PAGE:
16. Like some people have already said, the stupid people will, sadly, ‘take care’ of themselves. By the time people manage to filter out of those bright areas on the map, they will have already been killing each other and possibly even starving, if they refuse to leave the city. We have to worry about the people who actually know what they’re doing. That means military personnel and any trained survivalist. But you don’t have to worry about sharing resources with America’s millions. Just organize yourselves to defend against looters, and stay hidden if you can.

  17. There is an interesting concept known as the “drop dead distance”. How far can an average person travel from a town/city before he drops dead…following a SHTF situation.
    It is surprisingly low. 20 miles. By the time people realize they have to get out.. they are hungry and weak. Travel is dangerous..it will not be safe to walk openly on the roads. They will have to carry a pack of supplies. MOST people are not fit. So they will not get far.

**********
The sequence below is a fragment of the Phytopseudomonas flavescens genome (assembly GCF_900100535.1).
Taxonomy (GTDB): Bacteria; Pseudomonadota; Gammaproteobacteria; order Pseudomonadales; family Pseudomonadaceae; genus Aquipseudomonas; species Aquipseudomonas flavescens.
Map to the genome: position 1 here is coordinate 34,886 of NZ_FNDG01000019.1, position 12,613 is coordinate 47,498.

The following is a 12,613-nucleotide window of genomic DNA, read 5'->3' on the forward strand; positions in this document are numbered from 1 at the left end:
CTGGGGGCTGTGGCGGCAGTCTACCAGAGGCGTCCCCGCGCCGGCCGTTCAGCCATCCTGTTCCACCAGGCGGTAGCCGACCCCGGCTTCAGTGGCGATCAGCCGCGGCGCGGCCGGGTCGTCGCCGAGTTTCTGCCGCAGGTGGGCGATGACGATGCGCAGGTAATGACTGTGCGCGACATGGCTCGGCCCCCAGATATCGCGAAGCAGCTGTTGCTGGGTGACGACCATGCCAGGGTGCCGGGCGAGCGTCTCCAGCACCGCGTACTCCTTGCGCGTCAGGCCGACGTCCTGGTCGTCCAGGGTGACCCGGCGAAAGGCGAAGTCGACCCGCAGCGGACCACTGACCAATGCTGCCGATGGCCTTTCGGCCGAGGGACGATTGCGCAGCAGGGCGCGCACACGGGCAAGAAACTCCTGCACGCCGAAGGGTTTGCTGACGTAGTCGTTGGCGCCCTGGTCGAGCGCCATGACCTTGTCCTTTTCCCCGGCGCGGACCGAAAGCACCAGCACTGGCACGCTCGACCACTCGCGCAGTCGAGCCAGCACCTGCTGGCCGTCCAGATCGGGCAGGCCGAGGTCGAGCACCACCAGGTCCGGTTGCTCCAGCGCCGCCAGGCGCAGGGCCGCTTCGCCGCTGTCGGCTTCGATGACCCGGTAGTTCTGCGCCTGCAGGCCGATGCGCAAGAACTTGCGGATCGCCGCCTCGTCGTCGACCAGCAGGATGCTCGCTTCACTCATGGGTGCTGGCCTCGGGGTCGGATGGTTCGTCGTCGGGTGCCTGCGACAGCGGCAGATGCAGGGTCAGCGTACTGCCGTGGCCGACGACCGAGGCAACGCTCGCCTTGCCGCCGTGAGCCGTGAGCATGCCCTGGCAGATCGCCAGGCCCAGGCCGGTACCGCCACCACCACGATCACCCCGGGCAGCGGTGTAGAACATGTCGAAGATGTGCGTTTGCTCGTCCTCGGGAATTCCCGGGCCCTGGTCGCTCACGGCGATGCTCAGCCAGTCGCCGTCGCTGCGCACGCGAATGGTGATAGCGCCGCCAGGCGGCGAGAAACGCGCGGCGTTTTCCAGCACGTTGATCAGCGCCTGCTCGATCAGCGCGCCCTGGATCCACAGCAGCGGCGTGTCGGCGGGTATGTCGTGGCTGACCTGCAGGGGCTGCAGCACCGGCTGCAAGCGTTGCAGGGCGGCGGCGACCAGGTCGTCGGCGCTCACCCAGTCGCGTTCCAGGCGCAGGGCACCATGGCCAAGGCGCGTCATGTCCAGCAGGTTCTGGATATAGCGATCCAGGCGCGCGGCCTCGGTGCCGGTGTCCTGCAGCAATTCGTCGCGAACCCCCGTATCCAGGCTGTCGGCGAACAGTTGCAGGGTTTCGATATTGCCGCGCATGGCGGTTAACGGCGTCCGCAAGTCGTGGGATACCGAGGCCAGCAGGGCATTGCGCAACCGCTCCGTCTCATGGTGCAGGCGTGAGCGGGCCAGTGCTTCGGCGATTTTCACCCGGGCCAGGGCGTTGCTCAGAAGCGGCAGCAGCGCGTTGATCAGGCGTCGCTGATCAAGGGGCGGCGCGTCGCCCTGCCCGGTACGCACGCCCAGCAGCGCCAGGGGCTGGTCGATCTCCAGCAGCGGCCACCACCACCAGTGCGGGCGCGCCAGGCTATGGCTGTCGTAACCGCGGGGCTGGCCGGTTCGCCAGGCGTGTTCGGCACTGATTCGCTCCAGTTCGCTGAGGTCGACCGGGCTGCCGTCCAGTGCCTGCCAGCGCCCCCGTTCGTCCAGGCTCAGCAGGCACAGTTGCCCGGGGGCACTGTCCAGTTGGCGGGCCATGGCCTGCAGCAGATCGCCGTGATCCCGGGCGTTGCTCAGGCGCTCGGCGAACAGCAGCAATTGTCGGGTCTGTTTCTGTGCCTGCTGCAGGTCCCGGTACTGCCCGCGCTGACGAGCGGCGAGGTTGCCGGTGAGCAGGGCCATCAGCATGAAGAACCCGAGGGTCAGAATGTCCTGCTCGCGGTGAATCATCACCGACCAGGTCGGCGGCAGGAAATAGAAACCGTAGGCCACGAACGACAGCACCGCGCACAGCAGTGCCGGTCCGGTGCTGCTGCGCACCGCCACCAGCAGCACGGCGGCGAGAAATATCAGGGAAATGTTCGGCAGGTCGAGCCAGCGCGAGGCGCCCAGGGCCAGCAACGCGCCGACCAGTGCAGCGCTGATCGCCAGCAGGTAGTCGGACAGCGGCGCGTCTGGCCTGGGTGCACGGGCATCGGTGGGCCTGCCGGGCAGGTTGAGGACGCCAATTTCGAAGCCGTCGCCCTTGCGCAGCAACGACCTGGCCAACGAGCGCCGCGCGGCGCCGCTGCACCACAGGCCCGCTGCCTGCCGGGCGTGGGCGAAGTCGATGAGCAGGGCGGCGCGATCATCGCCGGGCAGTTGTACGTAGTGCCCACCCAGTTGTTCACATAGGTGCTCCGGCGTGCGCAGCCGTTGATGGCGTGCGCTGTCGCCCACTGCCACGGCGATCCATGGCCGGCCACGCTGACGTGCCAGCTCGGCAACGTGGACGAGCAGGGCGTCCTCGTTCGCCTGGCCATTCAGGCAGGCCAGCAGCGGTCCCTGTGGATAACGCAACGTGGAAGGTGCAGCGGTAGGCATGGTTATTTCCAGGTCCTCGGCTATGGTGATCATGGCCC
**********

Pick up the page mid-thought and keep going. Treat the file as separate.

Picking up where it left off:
Distance and being hidden and with difficult access is your friend. If you normally need 4WD to get to your site.. that is good. All this will save you having to constantly “defend” yourself… and get on with surviving which will be hard enough.
    Having said that.. it is not that easy to find such a site. Ideally it is on the back 40 of a rural property at the end of a dirt road. The back 40 is at the edge of a large state forest.

  18. The great thing about where I live is there is about 500,000 or so people in the whole state. And I live 45 mins from the mountains, where we go camping in every weekend and do some survival skills. I have even taught my 8 yr girl and 5 yr old boy some basic skills both for in town and in the mountains

  19. While I agree the big cities won’t be the best place to hole up here is what I know. As a hunter I see the increase in people in the field during the seasons, they are pretty much everywhere. Multiply this by many times when the SHTF and people exit the big cities. The point is there will be almost nowhere that won’t be occupied. Only desolate places where there are no resources like water, wood, or game will there be fewer people. The Zombies are coming and they are armed to the teeth!